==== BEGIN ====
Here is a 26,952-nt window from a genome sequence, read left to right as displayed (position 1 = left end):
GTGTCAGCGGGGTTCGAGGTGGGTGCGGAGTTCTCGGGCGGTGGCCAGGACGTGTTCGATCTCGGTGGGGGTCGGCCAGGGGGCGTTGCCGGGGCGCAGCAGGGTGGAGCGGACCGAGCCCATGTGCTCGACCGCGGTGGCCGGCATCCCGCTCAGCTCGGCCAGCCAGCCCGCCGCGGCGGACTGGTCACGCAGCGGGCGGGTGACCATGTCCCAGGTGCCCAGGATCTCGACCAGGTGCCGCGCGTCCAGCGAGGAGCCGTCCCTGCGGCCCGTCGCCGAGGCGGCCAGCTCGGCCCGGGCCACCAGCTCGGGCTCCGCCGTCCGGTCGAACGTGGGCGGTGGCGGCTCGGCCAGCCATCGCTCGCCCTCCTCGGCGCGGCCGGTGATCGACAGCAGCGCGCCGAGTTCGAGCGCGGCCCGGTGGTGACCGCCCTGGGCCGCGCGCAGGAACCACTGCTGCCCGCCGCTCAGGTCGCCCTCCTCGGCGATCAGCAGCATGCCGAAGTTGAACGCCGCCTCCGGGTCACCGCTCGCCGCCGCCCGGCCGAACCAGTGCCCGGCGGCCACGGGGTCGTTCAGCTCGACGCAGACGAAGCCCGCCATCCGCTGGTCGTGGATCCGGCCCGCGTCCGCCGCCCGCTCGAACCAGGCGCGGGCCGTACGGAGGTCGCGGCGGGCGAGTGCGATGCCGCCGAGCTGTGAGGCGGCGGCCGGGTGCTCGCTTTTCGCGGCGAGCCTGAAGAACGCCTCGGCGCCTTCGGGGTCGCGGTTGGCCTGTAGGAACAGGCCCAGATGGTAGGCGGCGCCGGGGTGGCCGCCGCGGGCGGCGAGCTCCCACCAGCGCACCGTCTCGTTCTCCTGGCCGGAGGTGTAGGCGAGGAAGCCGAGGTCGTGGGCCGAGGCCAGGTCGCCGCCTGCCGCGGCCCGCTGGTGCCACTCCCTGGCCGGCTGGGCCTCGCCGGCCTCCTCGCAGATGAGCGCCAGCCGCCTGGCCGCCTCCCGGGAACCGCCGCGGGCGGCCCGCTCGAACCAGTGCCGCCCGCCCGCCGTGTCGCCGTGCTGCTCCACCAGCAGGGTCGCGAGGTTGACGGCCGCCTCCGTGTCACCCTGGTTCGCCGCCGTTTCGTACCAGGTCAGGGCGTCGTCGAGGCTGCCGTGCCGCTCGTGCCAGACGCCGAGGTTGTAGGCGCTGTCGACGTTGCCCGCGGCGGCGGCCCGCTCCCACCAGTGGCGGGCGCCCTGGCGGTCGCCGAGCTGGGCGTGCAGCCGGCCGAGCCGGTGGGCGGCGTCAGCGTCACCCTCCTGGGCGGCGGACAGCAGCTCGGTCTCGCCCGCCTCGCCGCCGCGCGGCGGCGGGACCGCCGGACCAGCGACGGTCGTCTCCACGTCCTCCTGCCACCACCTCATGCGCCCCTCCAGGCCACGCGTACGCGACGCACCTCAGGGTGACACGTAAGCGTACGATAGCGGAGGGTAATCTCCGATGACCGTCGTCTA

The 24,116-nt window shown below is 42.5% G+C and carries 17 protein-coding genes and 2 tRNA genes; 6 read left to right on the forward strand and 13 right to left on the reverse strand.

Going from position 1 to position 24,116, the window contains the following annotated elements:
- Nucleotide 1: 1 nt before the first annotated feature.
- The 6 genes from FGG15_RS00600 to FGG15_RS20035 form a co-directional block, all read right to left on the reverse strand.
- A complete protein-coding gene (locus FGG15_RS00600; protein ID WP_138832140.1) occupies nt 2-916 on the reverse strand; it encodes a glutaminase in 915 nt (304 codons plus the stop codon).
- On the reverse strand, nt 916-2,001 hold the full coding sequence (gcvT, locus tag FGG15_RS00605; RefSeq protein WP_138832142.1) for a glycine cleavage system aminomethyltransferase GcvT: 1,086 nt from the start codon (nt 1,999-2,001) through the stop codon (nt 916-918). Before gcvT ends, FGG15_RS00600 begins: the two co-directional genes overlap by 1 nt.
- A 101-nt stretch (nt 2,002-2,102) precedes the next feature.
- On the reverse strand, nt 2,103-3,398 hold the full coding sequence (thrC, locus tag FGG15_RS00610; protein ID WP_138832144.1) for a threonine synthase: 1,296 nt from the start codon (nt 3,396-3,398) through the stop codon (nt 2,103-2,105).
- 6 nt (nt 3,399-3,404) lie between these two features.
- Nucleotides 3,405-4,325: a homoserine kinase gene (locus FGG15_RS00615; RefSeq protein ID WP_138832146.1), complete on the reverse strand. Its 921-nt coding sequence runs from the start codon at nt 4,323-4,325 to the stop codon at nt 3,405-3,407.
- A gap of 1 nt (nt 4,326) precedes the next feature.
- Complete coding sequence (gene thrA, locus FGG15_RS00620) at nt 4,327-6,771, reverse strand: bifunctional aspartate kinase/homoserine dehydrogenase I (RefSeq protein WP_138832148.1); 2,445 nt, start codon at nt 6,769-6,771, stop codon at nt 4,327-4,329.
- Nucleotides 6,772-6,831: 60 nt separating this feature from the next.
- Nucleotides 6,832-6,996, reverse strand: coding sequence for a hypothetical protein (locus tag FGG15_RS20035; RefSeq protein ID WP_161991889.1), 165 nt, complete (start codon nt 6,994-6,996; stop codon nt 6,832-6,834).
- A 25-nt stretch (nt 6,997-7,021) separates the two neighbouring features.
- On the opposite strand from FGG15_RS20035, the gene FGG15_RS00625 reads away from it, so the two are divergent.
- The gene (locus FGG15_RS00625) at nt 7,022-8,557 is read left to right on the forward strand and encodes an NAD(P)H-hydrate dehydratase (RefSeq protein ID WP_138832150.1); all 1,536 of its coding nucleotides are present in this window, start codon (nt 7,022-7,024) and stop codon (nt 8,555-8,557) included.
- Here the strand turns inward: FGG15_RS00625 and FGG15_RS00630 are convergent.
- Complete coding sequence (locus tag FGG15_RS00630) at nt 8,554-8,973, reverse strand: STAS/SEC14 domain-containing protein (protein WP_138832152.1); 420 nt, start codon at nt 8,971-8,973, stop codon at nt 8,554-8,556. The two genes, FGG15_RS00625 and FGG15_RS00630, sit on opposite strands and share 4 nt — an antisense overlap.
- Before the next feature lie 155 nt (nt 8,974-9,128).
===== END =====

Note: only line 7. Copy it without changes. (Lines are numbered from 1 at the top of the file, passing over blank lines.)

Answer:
- A complete protein-coding gene (locus FGG15_RS00600; protein ID WP_138832140.1) occupies nt 2-916 on the reverse strand; it encodes a glutaminase in 915 nt (304 codons plus the stop codon).